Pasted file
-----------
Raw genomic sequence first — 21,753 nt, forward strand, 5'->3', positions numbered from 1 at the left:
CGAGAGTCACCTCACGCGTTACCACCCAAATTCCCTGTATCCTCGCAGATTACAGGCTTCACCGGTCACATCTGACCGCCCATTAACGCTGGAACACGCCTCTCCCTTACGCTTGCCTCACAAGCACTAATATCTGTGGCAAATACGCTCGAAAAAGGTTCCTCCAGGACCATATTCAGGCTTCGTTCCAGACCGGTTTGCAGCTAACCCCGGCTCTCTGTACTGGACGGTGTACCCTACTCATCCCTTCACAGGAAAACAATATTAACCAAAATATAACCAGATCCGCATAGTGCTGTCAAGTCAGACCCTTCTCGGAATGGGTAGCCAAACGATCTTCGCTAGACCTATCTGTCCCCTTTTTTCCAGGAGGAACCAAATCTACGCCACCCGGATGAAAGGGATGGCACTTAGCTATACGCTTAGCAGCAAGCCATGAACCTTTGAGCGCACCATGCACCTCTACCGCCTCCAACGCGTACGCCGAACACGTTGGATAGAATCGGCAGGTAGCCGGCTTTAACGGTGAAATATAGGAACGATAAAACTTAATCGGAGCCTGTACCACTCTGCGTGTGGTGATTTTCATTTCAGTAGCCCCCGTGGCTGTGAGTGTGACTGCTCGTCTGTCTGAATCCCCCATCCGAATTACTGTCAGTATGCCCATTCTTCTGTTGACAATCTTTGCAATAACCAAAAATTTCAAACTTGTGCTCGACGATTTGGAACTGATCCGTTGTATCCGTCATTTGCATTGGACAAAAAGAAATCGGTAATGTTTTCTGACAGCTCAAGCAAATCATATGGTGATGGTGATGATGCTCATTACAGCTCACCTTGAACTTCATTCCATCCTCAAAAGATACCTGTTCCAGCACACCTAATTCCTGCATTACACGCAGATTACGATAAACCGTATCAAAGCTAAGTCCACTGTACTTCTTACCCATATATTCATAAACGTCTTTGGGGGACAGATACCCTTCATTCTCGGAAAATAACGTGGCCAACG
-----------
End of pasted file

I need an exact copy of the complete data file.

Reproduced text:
Raw genomic sequence first — 21,753 nt, forward strand, 5'->3', positions numbered from 1 at the left:
CGAGAGTCACCTCACGCGTTACCACCCAAATTCCCTGTATCCTCGCAGATTACAGGCTTCACCGGTCACATCTGACCGCCCATTAACGCTGGAACACGCCTCTCCCTTACGCTTGCCTCACAAGCACTAATATCTGTGGCAAATACGCTCGAAAAAGGTTCCTCCAGGACCATATTCAGGCTTCGTTCCAGACCGGTTTGCAGCTAACCCCGGCTCTCTGTACTGGACGGTGTACCCTACTCATCCCTTCACAGGAAAACAATATTAACCAAAATATAACCAGATCCGCATAGTGCTGTCAAGTCAGACCCTTCTCGGAATGGGTAGCCAAACGATCTTCGCTAGACCTATCTGTCCCCTTTTTTCCAGGAGGAACCAAATCTACGCCACCCGGATGAAAGGGATGGCACTTAGCTATACGCTTAGCAGCAAGCCATGAACCTTTGAGCGCACCATGCACCTCTACCGCCTCCAACGCGTACGCCGAACACGTTGGATAGAATCGGCAGGTAGCCGGCTTTAACGGTGAAATATAGGAACGATAAAACTTAATCGGAGCCTGTACCACTCTGCGTGTGGTGATTTTCATTTCAGTAGCCCCCGTGGCTGTGAGTGTGACTGCTCGTCTGTCTGAATCCCCCATCCGAATTACTGTCAGTATGCCCATTCTTCTGTTGACAATCTTTGCAATAACCAAAAATTTCAAACTTGTGCTCGACGATTTGGAACTGATCCGTTGTATCCGTCATTTGCATTGGACAAAAAGAAATCGGTAATGTTTTCTGACAGCTCAAGCAAATCATATGGTGATGGTGATGATGCTCATTACAGCTCACCTTGAACTTCATTCCATCCTCAAAAGATACCTGTTCCAGCACACCTAATTCCTGCATTACACGCAGATTACGATAAACCGTATCAAAGCTAAGTCCACTGTACTTCTTACCCATATATTCATAAACGTCTTTGGGGGACAGATACCCTTCATTCTCGGAAAATAACGTGGCCAACG